The third, and latest, self-titled EP from Ottawa’s punk outfit, Muelkik, is short and vicious. There’s almost nothing on this EP that steps out of a typical punk sound, but their passionate delivery makes up for that fact. Their vocals are gravelly, their guitars are loud, and, unfortunately, their rhythm section is kinda sloppy.
On a record as short as this, every ambitious rhythm transition has to be seamless, or it’ll stick out like a sore thumb. “You Think.You Know.You Don’t.” is a track with a slowed-down, cow-punk vibe that is marred by rhythm issues almost immediately. Thankfully, the song is saved with a cute sample from Fight Club at the end. The album’s closer, “Return of Captain Anarchy,” has this problem as well. It makes it sound more sluggish than it might have been otherwise.
Muelkik’s use of samples is unprecedented for such a straightforward, punk band. It provides a charm and wit that acts as a breath of fresh air on a record as serious as this one. The EP opens with the aptly named “A Brief Introduction;” chaotic guitar notes, a sample of the voice of a southern preacher, and a radio announcer drawing attention to the band’s peculiar spelling choice for their name (which is pronounced like ‘mule-kick’ by the way).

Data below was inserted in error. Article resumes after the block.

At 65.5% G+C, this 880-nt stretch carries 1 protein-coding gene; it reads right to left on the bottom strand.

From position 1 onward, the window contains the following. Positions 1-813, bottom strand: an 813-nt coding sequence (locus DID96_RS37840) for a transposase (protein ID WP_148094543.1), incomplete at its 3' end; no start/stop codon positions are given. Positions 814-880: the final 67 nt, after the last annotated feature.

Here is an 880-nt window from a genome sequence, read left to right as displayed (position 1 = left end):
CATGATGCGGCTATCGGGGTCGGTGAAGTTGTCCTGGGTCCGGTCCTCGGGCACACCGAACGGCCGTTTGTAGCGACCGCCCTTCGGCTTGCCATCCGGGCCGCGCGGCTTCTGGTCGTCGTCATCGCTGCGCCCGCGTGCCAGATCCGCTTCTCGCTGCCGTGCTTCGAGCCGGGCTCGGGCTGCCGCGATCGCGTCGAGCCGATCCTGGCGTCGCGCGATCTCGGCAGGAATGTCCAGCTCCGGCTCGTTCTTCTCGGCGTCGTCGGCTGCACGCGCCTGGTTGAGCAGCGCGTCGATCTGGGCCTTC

The southern preacher sample makes another appearance on “Dance,” a rager that sounds like Eternal Cowboy era Against Me!, a comparison that suits all of the EP’s eight songs. On a personal level, this comparison is the EP’s greatest strength since Against Me! is one of my favourite bands and Muelkik emulates my favourite era of their career. As a music critic, however, this is a double-edged sword. Here at Bucketlist, we pride ourselves on our ability to bring you new music that you haven’t heard before, and in many ways Muelkik fails at meeting that criteria.
Punk rock is notorious for being resistant to change, and while Muelkik’s use of samples feels like a breath of fresh air, they’ve only opened that window a smidge. If you’re looking for aggressive and high-octane rock songs, by all means, then look no further.
Written by Brian Charles Clarke
*edited by Danielle Kenedy